Biogenesis is the production of new living organisms or organelles. Conceptually, biogenesis is primarily attributed to Louis Pasteur and encompasses the belief that complex living things come only from other living things, by means of reproduction. That is, life does not spontaneously arise from non-living material, which was the position held by spontaneous generation. This is summarized in the phrase Omne vivum ex vivo, Latin for "all life [is] from life." A related statement is Omnis cellula e cellula, "all cells [are] from cells;" this conclusion is one of the central statements of cell theory.
Biogenesis and abiogenesisEdit
The term biogenesis was coined by Henry Charlton Bastian to mean the generation of a life form from nonliving materials, however, Thomas Henry Huxley chose the term abiogenesis and redefined biogenesis for life arising from preexisting life. The generation of life from non-living material is called abiogenesis, and occurred through stepwise chemical and molecular evolution over millions of years.
The term biogenesis may also refer to biochemical processes of production in living organisms (see biosynthesis).
Spontaneous generation and its disproofEdit
The Ancient Greeks believed that living things could spontaneously come into being from nonliving matter, and that the goddess Gaia could make life arise spontaneously from stones – a process known as Generatio spontanea. Aristotle disagreed, but he still believed that creatures could arise from dissimilar organisms or from soil. Variations of this concept of spontaneous generation still existed as late as the 17th century, but towards the end of the 17th century, a series of observations and arguments began that eventually discredited such ideas. This advance in scientific understanding was met with much opposition, with personal beliefs and individual prejudices often obscuring the facts.
William Harvey (1578–1657) was an early proponent of all life beginning from an egg, omne vivum ex ovo. Francesco Redi, an Italian physician, proved as early as 1668 that higher forms of life did not originate spontaneously by demonstrating that maggots come from eggs of flies. But proponents of spontaneous generation claimed that this did not apply to microbes and continued to hold that these could arise spontaneously. Attempts to disprove the spontaneous generation of life from non-life continued in the early 19th century with observations and experiments by Franz Schulze and Theodor Schwann. In 1745, John Needham added chicken broth to a flask and boiled it. He then let it cool and waited. Microbes grew, and he proposed it as an example of spontaneous generation. In 1768, Lazzaro Spallanzani repeated Needham's experiment but removed all the air from the flask. No growth occurred. In 1854, Heinrich G. F. Schröder (1810–1885) and Theodor von Dusch, and in 1859, Schröder alone, repeated the Helmholtz filtration experiment and showed that living particles can be removed from air by filtering it through cotton-wool.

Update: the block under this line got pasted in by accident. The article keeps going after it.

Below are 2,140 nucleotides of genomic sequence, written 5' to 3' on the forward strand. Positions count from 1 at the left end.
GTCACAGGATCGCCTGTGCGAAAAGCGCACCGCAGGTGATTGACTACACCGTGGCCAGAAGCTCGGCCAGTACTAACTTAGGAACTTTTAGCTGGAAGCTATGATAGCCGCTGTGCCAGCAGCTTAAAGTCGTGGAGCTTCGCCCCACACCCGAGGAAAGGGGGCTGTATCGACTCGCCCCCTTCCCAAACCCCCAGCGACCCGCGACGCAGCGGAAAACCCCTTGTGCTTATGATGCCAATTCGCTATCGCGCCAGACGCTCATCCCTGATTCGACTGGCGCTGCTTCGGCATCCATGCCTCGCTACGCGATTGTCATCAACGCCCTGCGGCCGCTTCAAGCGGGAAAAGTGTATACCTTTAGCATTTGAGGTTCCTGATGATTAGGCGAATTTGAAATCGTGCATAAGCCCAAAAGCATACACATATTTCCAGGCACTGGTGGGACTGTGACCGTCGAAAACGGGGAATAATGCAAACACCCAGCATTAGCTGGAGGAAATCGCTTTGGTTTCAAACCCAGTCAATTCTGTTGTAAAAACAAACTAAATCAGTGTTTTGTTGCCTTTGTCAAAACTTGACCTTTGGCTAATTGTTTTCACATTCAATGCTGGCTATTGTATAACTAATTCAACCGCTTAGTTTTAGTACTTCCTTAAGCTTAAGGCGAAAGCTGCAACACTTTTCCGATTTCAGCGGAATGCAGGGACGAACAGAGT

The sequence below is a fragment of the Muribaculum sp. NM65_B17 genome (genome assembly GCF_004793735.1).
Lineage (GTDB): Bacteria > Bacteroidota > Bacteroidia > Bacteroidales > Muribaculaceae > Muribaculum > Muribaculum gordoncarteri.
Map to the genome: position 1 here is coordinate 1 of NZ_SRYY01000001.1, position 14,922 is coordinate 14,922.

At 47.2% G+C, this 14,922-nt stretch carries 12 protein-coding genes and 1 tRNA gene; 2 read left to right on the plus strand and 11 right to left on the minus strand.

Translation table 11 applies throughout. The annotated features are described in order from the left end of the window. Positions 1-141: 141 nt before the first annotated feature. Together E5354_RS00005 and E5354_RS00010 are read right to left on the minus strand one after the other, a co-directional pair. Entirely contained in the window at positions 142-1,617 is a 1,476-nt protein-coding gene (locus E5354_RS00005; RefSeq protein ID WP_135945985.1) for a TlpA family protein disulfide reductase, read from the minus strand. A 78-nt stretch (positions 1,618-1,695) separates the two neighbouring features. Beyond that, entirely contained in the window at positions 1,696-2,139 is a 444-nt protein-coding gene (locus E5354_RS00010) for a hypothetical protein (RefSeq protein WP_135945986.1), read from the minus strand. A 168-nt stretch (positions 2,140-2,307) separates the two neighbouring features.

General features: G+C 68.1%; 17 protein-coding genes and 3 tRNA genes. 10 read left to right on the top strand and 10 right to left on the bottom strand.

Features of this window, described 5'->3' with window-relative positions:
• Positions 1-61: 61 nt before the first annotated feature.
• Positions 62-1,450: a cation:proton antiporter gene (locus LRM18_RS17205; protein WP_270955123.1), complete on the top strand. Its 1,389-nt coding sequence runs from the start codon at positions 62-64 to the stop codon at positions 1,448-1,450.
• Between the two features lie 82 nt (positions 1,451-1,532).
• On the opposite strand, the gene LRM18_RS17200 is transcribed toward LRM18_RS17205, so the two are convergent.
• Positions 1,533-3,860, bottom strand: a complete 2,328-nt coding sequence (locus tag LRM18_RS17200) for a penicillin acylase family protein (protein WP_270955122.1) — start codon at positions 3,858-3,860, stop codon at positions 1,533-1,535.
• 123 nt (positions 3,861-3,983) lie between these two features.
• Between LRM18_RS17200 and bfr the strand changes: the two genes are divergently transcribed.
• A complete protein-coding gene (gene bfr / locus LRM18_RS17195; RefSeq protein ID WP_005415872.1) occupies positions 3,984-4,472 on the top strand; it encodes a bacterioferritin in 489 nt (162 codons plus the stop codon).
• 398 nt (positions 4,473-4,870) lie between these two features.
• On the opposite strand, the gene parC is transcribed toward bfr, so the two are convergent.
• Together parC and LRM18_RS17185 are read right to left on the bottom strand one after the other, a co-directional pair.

In 1864, Louis Pasteur finally announced the results of his scientific experiments. In a series of experiments similar to those performed earlier by Needham and Spallanzani, Pasteur demonstrated that life does not arise in areas that have not been contaminated by existing life. Pasteur's empirical results were summarized in the phrase Omne vivum ex vivo, Latin for "all life [is] from life".
After obtaining his results, Pasteur stated: "La génération spontanée est une chimère" ("Spontaneous generation is a chimera").
- Pasteur's Papers on the Germ Theory
- Louis Pasteur: External links
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- The microbial world: a look at things small
- Biogenesis and Abiogenesis: Critiques and Addresses